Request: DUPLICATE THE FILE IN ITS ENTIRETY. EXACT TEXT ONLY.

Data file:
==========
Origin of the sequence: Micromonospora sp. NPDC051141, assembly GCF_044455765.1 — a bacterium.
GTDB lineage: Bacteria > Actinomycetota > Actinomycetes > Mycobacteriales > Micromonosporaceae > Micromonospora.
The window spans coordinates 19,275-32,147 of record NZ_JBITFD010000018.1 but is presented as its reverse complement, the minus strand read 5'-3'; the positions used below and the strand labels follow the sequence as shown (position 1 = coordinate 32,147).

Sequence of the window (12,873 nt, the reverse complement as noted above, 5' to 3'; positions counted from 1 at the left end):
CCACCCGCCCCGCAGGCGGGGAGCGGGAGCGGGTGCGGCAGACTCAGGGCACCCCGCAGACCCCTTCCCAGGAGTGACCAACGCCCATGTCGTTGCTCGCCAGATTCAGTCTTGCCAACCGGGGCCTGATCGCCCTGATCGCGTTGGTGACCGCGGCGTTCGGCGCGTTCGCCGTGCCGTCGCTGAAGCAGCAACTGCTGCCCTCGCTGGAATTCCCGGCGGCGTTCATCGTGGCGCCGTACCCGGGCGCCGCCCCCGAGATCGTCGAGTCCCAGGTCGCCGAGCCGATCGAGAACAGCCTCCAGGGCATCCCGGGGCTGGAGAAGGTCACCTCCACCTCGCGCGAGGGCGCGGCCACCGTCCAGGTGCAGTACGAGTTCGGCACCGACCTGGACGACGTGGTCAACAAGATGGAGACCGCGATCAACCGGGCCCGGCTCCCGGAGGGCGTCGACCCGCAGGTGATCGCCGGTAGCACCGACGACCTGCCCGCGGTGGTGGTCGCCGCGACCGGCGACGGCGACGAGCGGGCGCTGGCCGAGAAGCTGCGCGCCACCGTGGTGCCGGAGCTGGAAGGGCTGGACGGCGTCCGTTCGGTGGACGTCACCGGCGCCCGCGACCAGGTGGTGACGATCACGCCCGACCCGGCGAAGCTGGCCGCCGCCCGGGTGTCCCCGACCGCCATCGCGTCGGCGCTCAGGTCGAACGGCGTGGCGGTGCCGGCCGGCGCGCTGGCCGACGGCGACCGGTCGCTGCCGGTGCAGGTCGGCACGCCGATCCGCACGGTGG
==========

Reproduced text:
Origin of the sequence: Micromonospora sp. NPDC051141, assembly GCF_044455765.1 — a bacterium.
GTDB lineage: Bacteria > Actinomycetota > Actinomycetes > Mycobacteriales > Micromonosporaceae > Micromonospora.
The window spans coordinates 19,275-32,147 of record NZ_JBITFD010000018.1 but is presented as its reverse complement, the minus strand read 5'-3'; the positions used below and the strand labels follow the sequence as shown (position 1 = coordinate 32,147).

Sequence of the window (12,873 nt, the reverse complement as noted above, 5' to 3'; positions counted from 1 at the left end):
CCACCCGCCCCGCAGGCGGGGAGCGGGAGCGGGTGCGGCAGACTCAGGGCACCCCGCAGACCCCTTCCCAGGAGTGACCAACGCCCATGTCGTTGCTCGCCAGATTCAGTCTTGCCAACCGGGGCCTGATCGCCCTGATCGCGTTGGTGACCGCGGCGTTCGGCGCGTTCGCCGTGCCGTCGCTGAAGCAGCAACTGCTGCCCTCGCTGGAATTCCCGGCGGCGTTCATCGTGGCGCCGTACCCGGGCGCCGCCCCCGAGATCGTCGAGTCCCAGGTCGCCGAGCCGATCGAGAACAGCCTCCAGGGCATCCCGGGGCTGGAGAAGGTCACCTCCACCTCGCGCGAGGGCGCGGCCACCGTCCAGGTGCAGTACGAGTTCGGCACCGACCTGGACGACGTGGTCAACAAGATGGAGACCGCGATCAACCGGGCCCGGCTCCCGGAGGGCGTCGACCCGCAGGTGATCGCCGGTAGCACCGACGACCTGCCCGCGGTGGTGGTCGCCGCGACCGGCGACGGCGACGAGCGGGCGCTGGCCGAGAAGCTGCGCGCCACCGTGGTGCCGGAGCTGGAAGGGCTGGACGGCGTCCGTTCGGTGGACGTCACCGGCGCCCGCGACCAGGTGGTGACGATCACGCCCGACCCGGCGAAGCTGGCCGCCGCCCGGGTGTCCCCGACCGCCATCGCGTCGGCGCTCAGGTCGAACGGCGTGGCGGTGCCGGCCGGCGCGCTGGCCGACGGCGACCGGTCGCTGCCGGTGCAGGTCGGCACGCCGATCCGCACGGTGG